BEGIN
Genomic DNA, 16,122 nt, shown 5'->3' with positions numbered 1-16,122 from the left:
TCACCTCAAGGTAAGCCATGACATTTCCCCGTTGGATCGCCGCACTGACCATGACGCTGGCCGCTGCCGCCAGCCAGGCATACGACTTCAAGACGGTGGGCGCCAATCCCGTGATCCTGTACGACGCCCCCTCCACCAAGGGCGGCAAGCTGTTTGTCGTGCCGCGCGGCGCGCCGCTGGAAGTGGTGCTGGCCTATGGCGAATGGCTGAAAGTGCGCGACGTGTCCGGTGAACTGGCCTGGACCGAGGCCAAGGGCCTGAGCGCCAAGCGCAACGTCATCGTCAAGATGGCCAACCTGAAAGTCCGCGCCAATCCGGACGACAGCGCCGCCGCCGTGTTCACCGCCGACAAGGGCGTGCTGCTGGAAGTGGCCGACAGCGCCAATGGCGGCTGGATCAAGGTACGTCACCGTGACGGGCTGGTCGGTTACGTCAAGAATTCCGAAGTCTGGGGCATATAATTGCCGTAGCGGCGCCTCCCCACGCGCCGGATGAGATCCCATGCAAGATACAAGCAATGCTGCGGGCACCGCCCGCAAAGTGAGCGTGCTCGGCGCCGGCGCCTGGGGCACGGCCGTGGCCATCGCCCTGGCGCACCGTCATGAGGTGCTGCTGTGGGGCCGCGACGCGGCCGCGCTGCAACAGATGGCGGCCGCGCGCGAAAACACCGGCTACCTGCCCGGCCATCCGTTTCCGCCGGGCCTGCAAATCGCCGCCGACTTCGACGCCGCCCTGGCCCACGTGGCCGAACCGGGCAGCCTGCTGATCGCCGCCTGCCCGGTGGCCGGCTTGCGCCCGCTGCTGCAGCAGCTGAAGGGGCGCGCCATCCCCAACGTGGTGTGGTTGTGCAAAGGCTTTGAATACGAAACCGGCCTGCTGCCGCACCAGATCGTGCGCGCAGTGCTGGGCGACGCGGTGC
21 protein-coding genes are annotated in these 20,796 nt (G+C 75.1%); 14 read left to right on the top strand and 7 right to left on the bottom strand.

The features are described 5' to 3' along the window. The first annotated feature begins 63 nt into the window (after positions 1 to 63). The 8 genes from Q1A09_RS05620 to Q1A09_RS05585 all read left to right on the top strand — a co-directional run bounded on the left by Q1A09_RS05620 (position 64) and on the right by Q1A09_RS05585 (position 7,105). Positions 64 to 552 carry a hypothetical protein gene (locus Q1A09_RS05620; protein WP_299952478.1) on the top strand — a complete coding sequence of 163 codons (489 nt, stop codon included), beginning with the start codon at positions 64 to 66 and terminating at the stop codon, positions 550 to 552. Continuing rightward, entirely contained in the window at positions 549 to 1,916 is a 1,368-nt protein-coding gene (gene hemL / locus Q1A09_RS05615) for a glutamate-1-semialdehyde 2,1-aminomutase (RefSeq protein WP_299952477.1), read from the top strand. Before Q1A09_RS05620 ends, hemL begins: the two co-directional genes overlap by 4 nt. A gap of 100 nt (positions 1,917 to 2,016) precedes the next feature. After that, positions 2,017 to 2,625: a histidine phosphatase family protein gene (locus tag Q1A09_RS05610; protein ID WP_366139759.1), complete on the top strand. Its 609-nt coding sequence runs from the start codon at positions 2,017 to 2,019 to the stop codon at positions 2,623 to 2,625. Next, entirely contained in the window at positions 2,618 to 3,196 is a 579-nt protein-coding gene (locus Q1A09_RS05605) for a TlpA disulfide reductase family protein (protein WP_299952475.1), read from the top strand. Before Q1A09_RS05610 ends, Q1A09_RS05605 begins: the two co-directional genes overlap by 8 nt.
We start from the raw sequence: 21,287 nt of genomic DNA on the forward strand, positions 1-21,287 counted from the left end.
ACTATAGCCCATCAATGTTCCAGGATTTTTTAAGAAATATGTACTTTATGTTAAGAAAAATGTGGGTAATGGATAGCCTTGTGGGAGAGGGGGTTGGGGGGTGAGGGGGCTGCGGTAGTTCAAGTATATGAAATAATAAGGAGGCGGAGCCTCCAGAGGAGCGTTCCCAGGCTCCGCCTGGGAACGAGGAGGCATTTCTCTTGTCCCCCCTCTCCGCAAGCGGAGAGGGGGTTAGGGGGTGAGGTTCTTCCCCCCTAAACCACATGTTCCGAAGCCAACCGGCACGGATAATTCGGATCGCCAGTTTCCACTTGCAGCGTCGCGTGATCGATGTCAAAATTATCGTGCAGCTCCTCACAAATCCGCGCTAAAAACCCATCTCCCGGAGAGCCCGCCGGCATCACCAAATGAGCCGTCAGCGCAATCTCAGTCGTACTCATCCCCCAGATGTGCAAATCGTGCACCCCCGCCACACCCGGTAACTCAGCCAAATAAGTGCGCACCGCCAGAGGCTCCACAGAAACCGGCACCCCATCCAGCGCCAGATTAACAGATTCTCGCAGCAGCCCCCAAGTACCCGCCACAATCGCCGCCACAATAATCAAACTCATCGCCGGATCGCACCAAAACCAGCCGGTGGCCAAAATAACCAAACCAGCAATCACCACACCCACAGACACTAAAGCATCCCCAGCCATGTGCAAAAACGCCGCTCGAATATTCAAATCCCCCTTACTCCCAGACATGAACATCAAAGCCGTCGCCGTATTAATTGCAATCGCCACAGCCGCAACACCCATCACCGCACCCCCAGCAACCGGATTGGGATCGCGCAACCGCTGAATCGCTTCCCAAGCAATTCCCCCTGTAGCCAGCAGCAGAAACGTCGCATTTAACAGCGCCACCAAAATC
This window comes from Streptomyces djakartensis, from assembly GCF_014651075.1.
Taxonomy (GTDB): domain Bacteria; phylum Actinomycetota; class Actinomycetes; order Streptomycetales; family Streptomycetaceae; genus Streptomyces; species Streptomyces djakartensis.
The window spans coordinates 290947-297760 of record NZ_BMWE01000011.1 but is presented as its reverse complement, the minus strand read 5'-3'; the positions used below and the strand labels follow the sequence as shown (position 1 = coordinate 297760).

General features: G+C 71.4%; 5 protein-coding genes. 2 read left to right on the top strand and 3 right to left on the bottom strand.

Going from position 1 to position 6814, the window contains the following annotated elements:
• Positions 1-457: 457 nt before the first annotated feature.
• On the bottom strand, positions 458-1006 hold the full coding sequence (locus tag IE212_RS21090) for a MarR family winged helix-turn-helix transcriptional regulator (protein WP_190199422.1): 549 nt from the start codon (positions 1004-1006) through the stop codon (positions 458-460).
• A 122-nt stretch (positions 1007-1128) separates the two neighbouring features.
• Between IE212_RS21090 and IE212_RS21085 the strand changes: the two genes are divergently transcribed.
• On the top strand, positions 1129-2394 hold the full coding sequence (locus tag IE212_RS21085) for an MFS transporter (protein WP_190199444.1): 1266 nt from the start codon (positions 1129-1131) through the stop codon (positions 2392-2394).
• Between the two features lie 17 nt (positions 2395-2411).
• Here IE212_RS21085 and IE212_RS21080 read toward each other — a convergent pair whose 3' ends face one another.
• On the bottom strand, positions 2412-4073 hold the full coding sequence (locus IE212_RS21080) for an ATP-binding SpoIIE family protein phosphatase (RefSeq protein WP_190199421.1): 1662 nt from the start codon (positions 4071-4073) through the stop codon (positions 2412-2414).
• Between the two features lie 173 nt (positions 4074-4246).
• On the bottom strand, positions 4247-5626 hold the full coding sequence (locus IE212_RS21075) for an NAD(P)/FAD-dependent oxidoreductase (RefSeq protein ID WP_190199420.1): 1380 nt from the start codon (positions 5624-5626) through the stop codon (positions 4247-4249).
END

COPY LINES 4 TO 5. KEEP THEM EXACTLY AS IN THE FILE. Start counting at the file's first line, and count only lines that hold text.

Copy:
The features are described 5' to 3' along the window. The first annotated feature begins 63 nt into the window (after positions 1 to 63). The 8 genes from Q1A09_RS05620 to Q1A09_RS05585 all read left to right on the top strand — a co-directional run bounded on the left by Q1A09_RS05620 (position 64) and on the right by Q1A09_RS05585 (position 7,105). Positions 64 to 552 carry a hypothetical protein gene (locus Q1A09_RS05620; protein WP_299952478.1) on the top strand — a complete coding sequence of 163 codons (489 nt, stop codon included), beginning with the start codon at positions 64 to 66 and terminating at the stop codon, positions 550 to 552. Continuing rightward, entirely contained in the window at positions 549 to 1,916 is a 1,368-nt protein-coding gene (gene hemL / locus Q1A09_RS05615) for a glutamate-1-semialdehyde 2,1-aminomutase (RefSeq protein WP_299952477.1), read from the top strand. Before Q1A09_RS05620 ends, hemL begins: the two co-directional genes overlap by 4 nt. A gap of 100 nt (positions 1,917 to 2,016) precedes the next feature. After that, positions 2,017 to 2,625: a histidine phosphatase family protein gene (locus tag Q1A09_RS05610; protein ID WP_366139759.1), complete on the top strand. Its 609-nt coding sequence runs from the start codon at positions 2,017 to 2,019 to the stop codon at positions 2,623 to 2,625. Next, entirely contained in the window at positions 2,618 to 3,196 is a 579-nt protein-coding gene (locus Q1A09_RS05605) for a TlpA disulfide reductase family protein (protein WP_299952475.1), read from the top strand. Before Q1A09_RS05610 ends, Q1A09_RS05605 begins: the two co-directional genes overlap by 8 nt.
We start from the raw sequence: 21,287 nt of genomic DNA on the forward strand, positions 1-21,287 counted from the left end.